• Lisa M. says:

        Yes! I completely agree about the commonality of dance. And as for Irish dancing, you might enjoy trying it sometime just for giggles and a break! It’s not all Riverdance… there is also set dancing and ceili dancing, two very similar types of folk dancing that are a lot like square/contra dancing (except more prancing around). They’re also usually done to live music, which is LOTS of fun. Okay, just had to make the plug!

        As for the most important part — no, you’re not alone! And I was equally thrilled to see that I am not, either. Write/dance on 😀

  3. Alaina says:

    Stef, my dear, you look wonderful! You have no idea how happy I am for you! I’m also applaud that fact that you’ve become so personal in your posts, something I want to do more of. Between you and me (and everyone else who sees this 😉 ), I’m really having a hard time trusting my new teacher. I’m hoping its just that I need to adjust some more.

    • loveablestef says:

      Well, you can get as personal as you want to when you are ready. I’d say blog it out, with discretion of course, but there is probably a reason you don’t trust your new instructor and writing about it might be the best way to figure it out. You don’t have to publish it if you don’t want to, you know! I have some drafts that I’m still not ready to put out there but writing has helped. Anyways, you are a smart, strong, capable woman and I know you will figure it out. Happy Valentine’s Day!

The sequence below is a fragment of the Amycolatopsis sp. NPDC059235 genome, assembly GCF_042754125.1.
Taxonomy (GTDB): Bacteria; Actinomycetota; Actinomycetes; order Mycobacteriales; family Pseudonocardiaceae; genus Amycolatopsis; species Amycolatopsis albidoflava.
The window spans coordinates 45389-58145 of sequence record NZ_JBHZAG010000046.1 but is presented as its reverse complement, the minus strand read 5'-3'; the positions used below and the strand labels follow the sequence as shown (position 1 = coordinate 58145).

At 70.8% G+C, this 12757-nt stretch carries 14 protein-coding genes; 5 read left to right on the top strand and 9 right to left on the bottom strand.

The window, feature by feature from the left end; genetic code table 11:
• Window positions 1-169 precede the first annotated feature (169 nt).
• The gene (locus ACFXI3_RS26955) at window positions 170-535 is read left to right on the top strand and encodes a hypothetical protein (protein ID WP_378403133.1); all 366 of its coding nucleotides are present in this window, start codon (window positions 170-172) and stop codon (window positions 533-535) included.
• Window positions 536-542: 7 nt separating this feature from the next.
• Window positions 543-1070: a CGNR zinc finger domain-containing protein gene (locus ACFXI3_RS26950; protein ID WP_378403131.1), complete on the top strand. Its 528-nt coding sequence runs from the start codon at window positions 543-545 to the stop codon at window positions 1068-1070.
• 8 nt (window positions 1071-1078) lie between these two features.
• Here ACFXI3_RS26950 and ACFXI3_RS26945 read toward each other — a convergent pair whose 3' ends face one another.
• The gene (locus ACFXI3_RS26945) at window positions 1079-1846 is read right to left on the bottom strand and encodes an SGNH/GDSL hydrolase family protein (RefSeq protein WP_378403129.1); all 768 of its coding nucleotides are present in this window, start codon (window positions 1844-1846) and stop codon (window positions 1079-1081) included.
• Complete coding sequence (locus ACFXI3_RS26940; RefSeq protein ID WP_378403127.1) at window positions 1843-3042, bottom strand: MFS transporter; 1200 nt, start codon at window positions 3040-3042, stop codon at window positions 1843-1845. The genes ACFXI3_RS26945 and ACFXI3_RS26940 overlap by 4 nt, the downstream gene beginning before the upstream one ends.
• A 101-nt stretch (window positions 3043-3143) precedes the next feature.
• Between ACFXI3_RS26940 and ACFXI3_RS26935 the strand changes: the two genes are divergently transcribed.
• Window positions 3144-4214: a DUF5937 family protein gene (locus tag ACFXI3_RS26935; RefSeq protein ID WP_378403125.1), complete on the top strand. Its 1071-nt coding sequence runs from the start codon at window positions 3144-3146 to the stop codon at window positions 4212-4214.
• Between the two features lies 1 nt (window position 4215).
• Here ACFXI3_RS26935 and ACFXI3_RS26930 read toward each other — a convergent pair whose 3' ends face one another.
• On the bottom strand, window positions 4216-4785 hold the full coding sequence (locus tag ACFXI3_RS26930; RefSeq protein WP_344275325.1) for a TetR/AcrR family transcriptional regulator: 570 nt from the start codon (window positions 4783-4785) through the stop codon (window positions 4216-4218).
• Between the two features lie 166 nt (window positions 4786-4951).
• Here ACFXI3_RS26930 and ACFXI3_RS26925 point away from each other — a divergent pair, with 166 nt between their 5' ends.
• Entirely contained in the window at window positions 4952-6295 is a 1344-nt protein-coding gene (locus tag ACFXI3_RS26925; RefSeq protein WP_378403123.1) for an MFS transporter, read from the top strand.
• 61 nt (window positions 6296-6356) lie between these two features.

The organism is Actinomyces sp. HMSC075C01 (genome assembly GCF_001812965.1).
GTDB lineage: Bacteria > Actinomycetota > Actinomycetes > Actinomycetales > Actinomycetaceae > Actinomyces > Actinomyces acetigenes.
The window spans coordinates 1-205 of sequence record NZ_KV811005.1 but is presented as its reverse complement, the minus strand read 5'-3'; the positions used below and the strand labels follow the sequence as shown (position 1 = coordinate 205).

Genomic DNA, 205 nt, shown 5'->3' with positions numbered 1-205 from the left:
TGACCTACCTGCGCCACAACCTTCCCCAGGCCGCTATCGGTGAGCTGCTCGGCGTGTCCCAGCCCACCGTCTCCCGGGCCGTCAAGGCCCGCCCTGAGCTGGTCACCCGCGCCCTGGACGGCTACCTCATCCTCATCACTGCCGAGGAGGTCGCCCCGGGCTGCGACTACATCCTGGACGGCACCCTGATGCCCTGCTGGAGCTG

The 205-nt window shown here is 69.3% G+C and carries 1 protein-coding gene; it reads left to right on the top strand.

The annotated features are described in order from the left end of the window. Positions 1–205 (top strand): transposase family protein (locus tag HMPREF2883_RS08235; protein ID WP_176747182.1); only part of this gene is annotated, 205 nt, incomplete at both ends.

4. bgballroom says:

    Congrats on your breakthroughs, Stef! All that and a day off – sounds great to me:-)

  5. Marian Condon says:

    Beautiful Stef – Brava, woman! You roooockkkkk mahvellouuus! (That’s my Fernando llamas impression). Seriously, kudos! The difference in your face is amazing! loved your musings on fear and its relationship to Ballroom and life in general. I remember how terrified i was as a beginner going backwards in Fox Trot. Now, I still get scared while propelling myself backwards at a fast clip in two-step. it’s happened, and it hurts. Keep up the great work!

    • loveablestef says:

      Awww thanks, Marian. I still get scared in heels doing Smooth sometimes! Ballroom ain’t for sissies, that’s for sure. Glad you liked the post – I think dance is life and life is dance so anything that comes up in dance is a metaphor for the experience of life too. How’s the book coming?

  6. Marian Condon says:

    Oops! Forgot to mention that what i’m most afraid of in two-step in getting stepped-on. That’s what hurts.

  7. dancingmartini says:

    this is fantastic – I struggle with the fear also – congrats on your success & thank you for sharing!

    • loveablestef says:

      Thank you! I’m glad you liked it. I think fear is pretty universal. The worst part is, for me, that I think other people aren’t afraid, but by sharing like this I’ve discovered other people are too, and that it’s okay to feel the fear and still push forward. Anyways, that was a long way to say, “you’re welcome!” lol

  8. […] for those of us who struggle with self-doubt. But this was after my fearless blind running (see my last post if you don’t know what I’m talking about) and so I was up for the challenge.  It was […]